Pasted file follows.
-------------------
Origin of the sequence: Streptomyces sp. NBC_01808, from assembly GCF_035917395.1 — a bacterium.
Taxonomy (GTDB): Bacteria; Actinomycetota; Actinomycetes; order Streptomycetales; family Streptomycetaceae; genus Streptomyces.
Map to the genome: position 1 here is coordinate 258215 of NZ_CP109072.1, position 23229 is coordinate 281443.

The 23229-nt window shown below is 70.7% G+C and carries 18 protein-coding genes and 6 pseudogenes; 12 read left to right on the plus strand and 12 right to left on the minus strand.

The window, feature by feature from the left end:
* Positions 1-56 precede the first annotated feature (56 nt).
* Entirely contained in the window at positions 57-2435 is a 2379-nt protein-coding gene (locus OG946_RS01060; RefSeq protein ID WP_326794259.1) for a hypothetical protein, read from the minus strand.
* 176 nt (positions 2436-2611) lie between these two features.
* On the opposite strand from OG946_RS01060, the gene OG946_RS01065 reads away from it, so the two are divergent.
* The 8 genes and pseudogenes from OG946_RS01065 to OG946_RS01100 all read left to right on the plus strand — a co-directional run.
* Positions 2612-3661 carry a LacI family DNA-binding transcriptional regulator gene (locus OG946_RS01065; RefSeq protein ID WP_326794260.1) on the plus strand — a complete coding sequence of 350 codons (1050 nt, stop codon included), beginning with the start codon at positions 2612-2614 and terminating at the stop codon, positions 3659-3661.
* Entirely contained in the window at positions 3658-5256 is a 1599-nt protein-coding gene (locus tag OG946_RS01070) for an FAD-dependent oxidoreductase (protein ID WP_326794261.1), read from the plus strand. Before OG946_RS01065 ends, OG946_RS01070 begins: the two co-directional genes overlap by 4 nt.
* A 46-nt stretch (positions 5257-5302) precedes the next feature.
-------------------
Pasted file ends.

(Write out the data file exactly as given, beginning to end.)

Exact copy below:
Origin of the sequence: Streptomyces sp. NBC_01808, from assembly GCF_035917395.1 — a bacterium.
Taxonomy (GTDB): Bacteria; Actinomycetota; Actinomycetes; order Streptomycetales; family Streptomycetaceae; genus Streptomyces.
Map to the genome: position 1 here is coordinate 258215 of NZ_CP109072.1, position 23229 is coordinate 281443.

The 23229-nt window shown below is 70.7% G+C and carries 18 protein-coding genes and 6 pseudogenes; 12 read left to right on the plus strand and 12 right to left on the minus strand.

The window, feature by feature from the left end:
* Positions 1-56 precede the first annotated feature (56 nt).
* Entirely contained in the window at positions 57-2435 is a 2379-nt protein-coding gene (locus OG946_RS01060; RefSeq protein ID WP_326794259.1) for a hypothetical protein, read from the minus strand.
* 176 nt (positions 2436-2611) lie between these two features.
* On the opposite strand from OG946_RS01060, the gene OG946_RS01065 reads away from it, so the two are divergent.
* The 8 genes and pseudogenes from OG946_RS01065 to OG946_RS01100 all read left to right on the plus strand — a co-directional run.
* Positions 2612-3661 carry a LacI family DNA-binding transcriptional regulator gene (locus OG946_RS01065; RefSeq protein ID WP_326794260.1) on the plus strand — a complete coding sequence of 350 codons (1050 nt, stop codon included), beginning with the start codon at positions 2612-2614 and terminating at the stop codon, positions 3659-3661.
* Entirely contained in the window at positions 3658-5256 is a 1599-nt protein-coding gene (locus tag OG946_RS01070) for an FAD-dependent oxidoreductase (protein ID WP_326794261.1), read from the plus strand. Before OG946_RS01065 ends, OG946_RS01070 begins: the two co-directional genes overlap by 4 nt.
* A 46-nt stretch (positions 5257-5302) precedes the next feature.